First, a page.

A bigger cabinet and more women in it

The new ministry to be sworn in today, with 22 cabinet members, is the largest cabinet since the second and third Whitlam Ministries (1972–75). When the Second Whitlam Ministry was sworn in, all 27 members of the ministry sat as members of the cabinet. During this period, and also between 1901 and 1956, there was no ‘inner cabinet’. The inner cabinet system was formally adopted by the Menzies Government on 11 January 1956 and has characterised all Governments since, with the exception of the Whitlam Government.

The other notable feature of the new ministry is its record number of five female cabinet ministers.

The first woman to serve as a cabinet member was Enid Lyons (who was also the first woman elected to the House of Representatives in 1943, and created Dame in 1980). She did not have a portfolio, but rather served as Vice-President of the Executive Council in Menzies’ first ministry from December 1949 for a little over two years.

The first woman to hold a portfolio was Dame Annabelle Rankin, the Minister for Housing, who served in the Holt, McEwen and some of the Gorton ministries, from January 1966 to March 1971, but she was not a cabinet member.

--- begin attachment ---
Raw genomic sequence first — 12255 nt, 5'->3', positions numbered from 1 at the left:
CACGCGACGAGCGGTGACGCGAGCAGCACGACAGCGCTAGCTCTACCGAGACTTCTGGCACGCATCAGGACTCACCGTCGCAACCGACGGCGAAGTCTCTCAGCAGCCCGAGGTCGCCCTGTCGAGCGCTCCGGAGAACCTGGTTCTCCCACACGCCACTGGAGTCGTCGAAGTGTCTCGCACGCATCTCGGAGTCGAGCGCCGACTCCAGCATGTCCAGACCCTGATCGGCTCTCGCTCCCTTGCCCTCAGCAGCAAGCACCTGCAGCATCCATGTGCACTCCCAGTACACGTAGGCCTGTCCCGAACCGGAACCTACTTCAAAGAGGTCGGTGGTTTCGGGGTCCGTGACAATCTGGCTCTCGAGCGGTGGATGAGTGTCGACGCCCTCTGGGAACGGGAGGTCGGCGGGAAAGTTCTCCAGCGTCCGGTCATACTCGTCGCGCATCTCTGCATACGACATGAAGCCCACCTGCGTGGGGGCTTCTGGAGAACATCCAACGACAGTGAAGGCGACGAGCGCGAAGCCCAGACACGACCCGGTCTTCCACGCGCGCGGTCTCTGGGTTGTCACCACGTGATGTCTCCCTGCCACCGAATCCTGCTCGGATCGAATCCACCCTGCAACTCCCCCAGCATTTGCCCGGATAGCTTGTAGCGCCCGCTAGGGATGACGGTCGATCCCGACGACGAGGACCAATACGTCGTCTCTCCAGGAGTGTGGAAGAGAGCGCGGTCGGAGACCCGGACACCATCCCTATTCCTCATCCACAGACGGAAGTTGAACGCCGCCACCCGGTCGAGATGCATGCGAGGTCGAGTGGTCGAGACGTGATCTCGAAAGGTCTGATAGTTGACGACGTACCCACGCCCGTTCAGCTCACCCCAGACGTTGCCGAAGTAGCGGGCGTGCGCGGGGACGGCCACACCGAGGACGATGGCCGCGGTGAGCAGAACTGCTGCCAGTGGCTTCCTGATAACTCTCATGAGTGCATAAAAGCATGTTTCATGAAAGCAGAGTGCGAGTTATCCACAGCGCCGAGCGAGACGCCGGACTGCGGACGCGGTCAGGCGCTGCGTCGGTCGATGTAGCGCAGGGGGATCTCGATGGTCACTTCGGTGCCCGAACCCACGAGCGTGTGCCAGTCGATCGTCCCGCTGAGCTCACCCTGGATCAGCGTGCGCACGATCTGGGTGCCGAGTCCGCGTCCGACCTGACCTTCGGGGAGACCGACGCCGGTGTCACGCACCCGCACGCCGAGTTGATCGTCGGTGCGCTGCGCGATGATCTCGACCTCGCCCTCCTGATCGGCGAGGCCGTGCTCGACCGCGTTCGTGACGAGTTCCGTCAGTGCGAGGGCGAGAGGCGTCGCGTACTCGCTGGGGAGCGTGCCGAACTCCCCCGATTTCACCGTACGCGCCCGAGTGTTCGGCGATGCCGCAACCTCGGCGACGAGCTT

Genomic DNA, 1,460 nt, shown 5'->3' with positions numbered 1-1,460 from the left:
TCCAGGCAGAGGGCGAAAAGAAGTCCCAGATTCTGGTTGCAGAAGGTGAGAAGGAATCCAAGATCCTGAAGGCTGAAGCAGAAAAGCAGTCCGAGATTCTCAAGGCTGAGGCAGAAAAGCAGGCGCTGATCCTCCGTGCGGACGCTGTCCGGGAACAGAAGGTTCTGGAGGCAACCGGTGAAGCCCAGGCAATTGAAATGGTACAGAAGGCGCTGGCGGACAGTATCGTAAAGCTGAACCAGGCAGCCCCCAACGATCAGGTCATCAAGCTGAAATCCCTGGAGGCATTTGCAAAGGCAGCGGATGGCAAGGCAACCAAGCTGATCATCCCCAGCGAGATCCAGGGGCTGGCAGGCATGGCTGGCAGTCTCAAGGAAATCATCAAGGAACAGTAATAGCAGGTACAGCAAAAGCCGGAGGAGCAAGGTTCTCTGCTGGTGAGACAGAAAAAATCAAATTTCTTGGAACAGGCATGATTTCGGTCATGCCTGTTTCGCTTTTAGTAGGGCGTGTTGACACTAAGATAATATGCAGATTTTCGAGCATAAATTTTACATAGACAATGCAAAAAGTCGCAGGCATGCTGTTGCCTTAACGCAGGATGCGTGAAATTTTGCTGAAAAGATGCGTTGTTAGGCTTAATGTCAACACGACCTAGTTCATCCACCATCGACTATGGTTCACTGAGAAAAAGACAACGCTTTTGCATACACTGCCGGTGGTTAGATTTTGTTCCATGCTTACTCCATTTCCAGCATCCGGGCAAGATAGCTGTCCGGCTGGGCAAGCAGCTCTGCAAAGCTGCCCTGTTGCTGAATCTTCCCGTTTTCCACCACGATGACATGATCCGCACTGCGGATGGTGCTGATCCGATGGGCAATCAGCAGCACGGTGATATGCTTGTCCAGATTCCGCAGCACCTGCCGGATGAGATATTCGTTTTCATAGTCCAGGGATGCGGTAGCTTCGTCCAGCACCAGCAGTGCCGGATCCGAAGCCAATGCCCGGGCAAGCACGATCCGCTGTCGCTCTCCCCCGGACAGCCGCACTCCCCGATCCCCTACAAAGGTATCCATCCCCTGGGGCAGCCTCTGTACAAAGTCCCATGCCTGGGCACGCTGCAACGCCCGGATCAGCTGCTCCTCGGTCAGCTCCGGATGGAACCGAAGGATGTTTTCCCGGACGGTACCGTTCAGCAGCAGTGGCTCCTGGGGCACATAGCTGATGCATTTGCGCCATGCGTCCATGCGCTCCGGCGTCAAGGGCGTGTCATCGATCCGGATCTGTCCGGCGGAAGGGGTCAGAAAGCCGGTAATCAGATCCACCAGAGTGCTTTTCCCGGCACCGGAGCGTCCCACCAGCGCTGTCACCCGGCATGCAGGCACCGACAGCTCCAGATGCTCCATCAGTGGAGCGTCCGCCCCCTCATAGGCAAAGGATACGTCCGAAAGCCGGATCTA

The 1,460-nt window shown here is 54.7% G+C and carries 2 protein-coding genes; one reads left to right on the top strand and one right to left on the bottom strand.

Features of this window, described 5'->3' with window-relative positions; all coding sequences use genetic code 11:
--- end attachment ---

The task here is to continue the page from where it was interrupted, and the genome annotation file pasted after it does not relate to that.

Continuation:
Margaret Guilfoyle (later Dame) entered the Fraser outer ministry, as Minister for Education, and then Minister for Social Security from November 1975; she was promoted into cabinet in July 1976, thus becoming Australia’s first female cabinet minister with a portfolio. She remained the only female minister for the rest of the Fraser administrations.

When the Labor Party was elected in March 1983 Susan Ryan was in cabinet as Minister for Education, and was the only woman in the ministry until 1987. She remained in cabinet until she resigned from Parliament early in 1988.

The formation of Hawke’s third ministry in 1987 marked the start of the gradual increase in the number of women represented in ministries, when as well as Susan Ryan in cabinet, two women were appointed to the outer ministry (Margaret Reynolds and Ros Kelly), making a total of three female ministers.

Since then there have always been at least two women in ministries, rising to four (two in cabinet) in the first Howard ministry in 1996, then to a total of six, with three in cabinet in the 2004–2007 period.

In the first Rudd ministry the number of women in cabinet rose to four, and there were three women in the outer ministry. After the election in 2010 the number of female cabinet ministers remained at four, but there were only two women in the outer ministry.

The new ministry taking its place today has a record of five women in cabinet, and two women in the outer ministry, so there is still a total of seven.

For ministry lists from 1901 to the present see the Parliamentary Handbook, and details about the women serving in 43rd Parliament can be found on the Parliamentary website.
Tags: ministries, women


Flagpost is a blog on current issues of interest to members of the Australian Parliament

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